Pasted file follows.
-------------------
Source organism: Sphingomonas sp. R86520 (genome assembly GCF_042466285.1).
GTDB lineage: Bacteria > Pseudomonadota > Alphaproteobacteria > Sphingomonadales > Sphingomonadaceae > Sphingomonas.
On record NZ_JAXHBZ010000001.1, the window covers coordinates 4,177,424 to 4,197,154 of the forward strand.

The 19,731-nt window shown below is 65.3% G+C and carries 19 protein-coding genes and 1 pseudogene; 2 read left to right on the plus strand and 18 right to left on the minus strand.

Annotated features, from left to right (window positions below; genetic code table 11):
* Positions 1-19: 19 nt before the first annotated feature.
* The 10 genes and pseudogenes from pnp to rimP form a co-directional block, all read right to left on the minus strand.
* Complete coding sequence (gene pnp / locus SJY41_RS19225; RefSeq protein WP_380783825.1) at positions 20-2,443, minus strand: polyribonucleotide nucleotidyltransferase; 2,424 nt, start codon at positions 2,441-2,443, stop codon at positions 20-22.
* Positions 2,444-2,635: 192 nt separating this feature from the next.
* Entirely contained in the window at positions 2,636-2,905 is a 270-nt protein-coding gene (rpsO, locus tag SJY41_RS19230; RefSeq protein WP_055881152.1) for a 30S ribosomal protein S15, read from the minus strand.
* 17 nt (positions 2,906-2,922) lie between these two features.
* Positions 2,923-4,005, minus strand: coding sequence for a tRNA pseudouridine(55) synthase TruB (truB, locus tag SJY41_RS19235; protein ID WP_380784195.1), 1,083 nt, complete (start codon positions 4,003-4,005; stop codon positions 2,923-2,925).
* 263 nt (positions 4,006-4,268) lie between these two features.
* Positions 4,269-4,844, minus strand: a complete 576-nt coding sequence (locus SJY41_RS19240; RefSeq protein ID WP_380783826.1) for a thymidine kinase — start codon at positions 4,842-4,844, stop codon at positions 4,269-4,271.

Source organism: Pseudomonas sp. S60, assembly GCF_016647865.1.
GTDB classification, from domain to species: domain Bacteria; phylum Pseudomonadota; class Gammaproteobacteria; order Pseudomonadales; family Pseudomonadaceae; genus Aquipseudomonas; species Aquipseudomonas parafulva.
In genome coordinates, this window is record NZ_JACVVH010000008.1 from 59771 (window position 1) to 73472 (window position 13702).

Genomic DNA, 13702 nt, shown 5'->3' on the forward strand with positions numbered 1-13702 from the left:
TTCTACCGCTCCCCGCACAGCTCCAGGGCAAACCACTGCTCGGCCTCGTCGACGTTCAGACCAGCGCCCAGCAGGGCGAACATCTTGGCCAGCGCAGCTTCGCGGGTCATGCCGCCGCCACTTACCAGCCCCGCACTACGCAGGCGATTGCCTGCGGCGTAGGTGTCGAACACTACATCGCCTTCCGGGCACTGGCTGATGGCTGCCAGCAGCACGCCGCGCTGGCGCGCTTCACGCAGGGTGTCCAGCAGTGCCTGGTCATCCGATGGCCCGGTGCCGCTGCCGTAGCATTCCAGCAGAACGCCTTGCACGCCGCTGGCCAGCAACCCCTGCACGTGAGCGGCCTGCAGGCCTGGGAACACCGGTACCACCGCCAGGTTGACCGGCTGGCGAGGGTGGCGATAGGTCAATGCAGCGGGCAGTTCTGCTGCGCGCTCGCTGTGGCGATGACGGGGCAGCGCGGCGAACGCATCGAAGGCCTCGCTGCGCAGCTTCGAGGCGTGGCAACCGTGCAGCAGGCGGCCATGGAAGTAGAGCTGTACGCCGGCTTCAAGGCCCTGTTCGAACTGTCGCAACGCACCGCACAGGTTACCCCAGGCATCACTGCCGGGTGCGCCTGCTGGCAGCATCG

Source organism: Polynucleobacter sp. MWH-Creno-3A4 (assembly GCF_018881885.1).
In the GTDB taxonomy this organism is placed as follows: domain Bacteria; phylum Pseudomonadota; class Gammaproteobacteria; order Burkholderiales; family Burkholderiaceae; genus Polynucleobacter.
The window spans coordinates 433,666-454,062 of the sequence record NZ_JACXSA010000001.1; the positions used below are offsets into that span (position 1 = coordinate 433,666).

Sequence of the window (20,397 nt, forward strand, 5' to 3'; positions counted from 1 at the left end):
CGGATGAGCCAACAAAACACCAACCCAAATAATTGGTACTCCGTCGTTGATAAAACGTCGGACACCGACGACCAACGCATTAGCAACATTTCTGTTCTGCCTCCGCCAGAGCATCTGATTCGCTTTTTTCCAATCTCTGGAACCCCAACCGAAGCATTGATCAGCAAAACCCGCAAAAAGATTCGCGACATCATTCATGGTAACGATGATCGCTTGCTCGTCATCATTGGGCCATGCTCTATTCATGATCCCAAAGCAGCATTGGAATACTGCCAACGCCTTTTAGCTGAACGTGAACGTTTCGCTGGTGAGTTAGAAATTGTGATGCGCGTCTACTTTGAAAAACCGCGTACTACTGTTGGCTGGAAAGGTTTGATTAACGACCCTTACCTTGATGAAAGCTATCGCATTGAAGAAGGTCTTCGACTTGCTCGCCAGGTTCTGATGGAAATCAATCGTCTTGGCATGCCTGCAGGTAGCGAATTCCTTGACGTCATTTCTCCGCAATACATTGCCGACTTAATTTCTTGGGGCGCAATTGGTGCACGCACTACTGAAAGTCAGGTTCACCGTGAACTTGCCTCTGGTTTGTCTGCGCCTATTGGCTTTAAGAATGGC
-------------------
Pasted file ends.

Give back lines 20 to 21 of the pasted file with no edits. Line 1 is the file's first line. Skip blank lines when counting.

Source organism: Polynucleobacter sp. MWH-Creno-3A4 (assembly GCF_018881885.1).
In the GTDB taxonomy this organism is placed as follows: domain Bacteria; phylum Pseudomonadota; class Gammaproteobacteria; order Burkholderiales; family Burkholderiaceae; genus Polynucleobacter.